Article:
This post has been updated below.

A California lawmaker will introduce a bill on Friday that would make orca shows illegal -- one that is specifically meant to affect the 10 captive orcas at SeaWorld San Diego, the only California facility that has whales. Called the Orca Welfare and Safety Act, the bill would make it illegal to “hold in captivity, or use, a wild-caught or captive-bred orca for performance or entertainment purposes.”

Brought by state Assemblymember Richard Bloom, D–Santa Monica, the law would come with a fine of up to $100,000 and/or six months in a county jail for violators. Bloom called the measure “the most comprehensive protection law for captive orcas in the United States in over 40 years.”

“There is no justification for the continued captive display of orcas for entertainment purposes,” Bloom said is a statement. “These beautiful creatures are much too large and far too intelligent to be confined in small, concrete pens for their entire lives. It is time to end the practice of keeping orcas captive for human amusement.”

Under Bloom’s bill, SeaWorld’s orcas would be “rehabilitated and returned to the wild where possible.” If that is not possible, then they would be “transferred and held in a sea pen that is open to the public and not used for performance or entertainment purposes.” The bill would also crack down on orca breeding, outlawing artificial insemination of captive orcas, and blocking the import of orcas or orca semen from other states.

One San Diego Assemblywoman has already commented on the legislation, saying that she will likely vote in its favor. Assemblywoman Lorena Gonzalez, D-San Diego, said in a Facebook post:

“SeaWorld’s reputation of treating its workers poorly dates back to its opening 50 years ago. It’s about time we continue this conversation about job quality and workplace safety at SeaWorld – whether it involves groundskeepers, concessions workers or killer whale trainers. Recent evidence suggests its record with orcas isn’t much better. I’m looking forward to having an honest conversation about SeaWorld’s business practices and how they can really be an icon that makes San Diego proud.”

For the bill, Assemblymember Bloom reached out to “Blackfish” director Gabriela Cowperthwaite and Dr. Naomi Rose, a marine mammal scientist who worked on the film.

“The Blackfish effect has never been in greater evidence—everything has led to this, the first serious legislative proposal to prohibit the captive display of this highly intelligent and social species,” Rose told David Kirby of TakePart. “SeaWorld should join with this effort rather than continue to fight it. They can be on the right side of history.”

Kirby also pointed out that using legislation to ban orca shows has been done before:

It is not the first time state lawmakers have tried to outlaw the captivity of killer whales, the world’s largest dolphin. South Carolina passed a bill in 1992 against captivity for dolphins and porpoises following efforts by the South Carolina Humane Society to stop a proposed dolphin park in Myrtle Beach. Just last month, New York state Sen. Greg Ball, R-Carmel, introduced a bill to ban orca captivity in that state. Of course, there are no captive orcas in South Carolina or New York, making the California bill far more than a symbolic gesture. At least five countries—India, Croatia, Hungary, Chile, and Costa Rica—have also outlawed all cetacean captivity, while Switzerland has banned captivity for dolphins.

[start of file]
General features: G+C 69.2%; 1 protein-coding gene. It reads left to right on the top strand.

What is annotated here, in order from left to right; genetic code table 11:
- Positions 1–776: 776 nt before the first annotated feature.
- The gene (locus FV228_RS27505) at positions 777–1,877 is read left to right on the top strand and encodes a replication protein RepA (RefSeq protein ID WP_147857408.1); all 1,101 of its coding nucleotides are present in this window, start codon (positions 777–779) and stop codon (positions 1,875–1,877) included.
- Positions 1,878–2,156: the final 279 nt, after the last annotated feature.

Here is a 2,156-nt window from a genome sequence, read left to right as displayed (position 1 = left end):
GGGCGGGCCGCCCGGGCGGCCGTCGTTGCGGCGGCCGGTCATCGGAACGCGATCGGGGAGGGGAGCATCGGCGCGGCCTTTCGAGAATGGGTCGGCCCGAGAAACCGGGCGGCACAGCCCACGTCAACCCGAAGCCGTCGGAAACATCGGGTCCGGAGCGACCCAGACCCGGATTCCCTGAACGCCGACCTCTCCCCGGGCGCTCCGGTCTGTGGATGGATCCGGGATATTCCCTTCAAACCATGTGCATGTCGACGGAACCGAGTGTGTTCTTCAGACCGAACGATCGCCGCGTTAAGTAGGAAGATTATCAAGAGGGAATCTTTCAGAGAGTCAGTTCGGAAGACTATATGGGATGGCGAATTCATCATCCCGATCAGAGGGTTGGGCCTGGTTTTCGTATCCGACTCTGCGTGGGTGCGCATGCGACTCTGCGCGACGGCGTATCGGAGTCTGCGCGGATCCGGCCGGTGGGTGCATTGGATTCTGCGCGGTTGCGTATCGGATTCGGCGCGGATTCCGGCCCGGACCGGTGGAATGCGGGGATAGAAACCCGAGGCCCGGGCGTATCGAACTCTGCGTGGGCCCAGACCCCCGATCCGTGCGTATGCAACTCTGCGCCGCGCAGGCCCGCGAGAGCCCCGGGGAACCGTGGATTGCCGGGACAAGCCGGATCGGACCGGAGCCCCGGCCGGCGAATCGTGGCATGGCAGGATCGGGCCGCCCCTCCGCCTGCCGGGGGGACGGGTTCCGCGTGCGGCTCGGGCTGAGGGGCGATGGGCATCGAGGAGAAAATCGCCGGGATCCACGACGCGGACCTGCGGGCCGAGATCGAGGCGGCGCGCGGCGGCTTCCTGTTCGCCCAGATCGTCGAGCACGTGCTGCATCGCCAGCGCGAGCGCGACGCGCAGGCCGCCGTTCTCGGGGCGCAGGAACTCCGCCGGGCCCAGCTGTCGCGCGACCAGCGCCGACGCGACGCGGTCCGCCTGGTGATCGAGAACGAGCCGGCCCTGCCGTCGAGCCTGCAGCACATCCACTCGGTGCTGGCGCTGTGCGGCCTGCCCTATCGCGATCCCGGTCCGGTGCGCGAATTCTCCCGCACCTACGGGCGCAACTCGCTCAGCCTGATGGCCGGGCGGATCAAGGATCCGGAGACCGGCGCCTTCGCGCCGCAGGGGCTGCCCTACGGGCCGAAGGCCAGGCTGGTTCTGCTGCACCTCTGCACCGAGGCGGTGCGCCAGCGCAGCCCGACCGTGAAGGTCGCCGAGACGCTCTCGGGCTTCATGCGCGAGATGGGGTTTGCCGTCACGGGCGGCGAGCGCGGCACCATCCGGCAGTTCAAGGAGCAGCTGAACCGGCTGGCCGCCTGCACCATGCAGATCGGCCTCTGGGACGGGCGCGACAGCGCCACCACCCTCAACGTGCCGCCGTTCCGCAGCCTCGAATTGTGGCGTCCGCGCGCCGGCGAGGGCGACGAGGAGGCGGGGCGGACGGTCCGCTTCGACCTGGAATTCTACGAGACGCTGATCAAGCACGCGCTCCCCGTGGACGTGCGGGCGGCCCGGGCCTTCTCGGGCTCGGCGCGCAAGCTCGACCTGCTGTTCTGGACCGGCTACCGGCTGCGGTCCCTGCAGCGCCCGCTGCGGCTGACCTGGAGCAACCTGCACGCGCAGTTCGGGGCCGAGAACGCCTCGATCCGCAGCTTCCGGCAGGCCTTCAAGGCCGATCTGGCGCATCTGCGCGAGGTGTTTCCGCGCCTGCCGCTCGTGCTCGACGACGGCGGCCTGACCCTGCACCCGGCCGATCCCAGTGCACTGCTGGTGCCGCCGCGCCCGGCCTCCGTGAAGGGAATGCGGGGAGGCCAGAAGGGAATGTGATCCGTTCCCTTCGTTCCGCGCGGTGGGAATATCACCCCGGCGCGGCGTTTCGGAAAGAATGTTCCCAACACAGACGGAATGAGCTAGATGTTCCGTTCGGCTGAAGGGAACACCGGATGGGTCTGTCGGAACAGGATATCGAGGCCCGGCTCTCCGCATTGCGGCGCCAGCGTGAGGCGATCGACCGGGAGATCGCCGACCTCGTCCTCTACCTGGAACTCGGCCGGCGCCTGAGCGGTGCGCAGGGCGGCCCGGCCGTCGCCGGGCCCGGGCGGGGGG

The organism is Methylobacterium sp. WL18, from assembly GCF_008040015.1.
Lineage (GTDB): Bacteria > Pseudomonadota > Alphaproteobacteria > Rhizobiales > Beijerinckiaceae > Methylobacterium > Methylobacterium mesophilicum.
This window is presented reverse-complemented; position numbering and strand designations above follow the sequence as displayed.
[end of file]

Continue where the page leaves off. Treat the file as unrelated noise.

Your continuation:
UPDATE: SeaWorld has issued a response to the proposed legislation, saying that the bill was brought by "extreme animal rights activists." The statement reads:

“In addition to being one of the most respected members of the business community, SeaWorld also is a global leader in the zoological and animal welfare world. We are deeply committed to the health and well-being of all of our animals and killer whales are no exception. Our passionate employees are the true animal advocates – the pioneering scientists, researchers, veterinarians, trainers, marine biologists, educators, aquarists, aviculturists and conservationists who for 50 years have cared for the animals at SeaWorld and also saved thousands in the wild that are injured, ill or orphaned. We engage in business practices that are responsible, sustainable and reflective of the balanced values all Americans share.”

ACTION GUIDE: Zoos and Aquaria

Hundreds of millions of people visit zoos every year, despite increasing public anxiety about animals in captivity. If you want to make sure you’re at least visiting a zoo that makes efforts to be humane, make sure it is on the list of U.S. facilities accredited by the Association of Zoos and Aquariums; internationally accredited facilities are listed here by the World Association of Zoos and Aquariums. If you want to see whether a facility has any recent USDA violations, you can search this database. You can report a zoo or aquarium to the USDA here. And if you want to become active against having animals in captivity, Peta and Born Free USA offer places to start.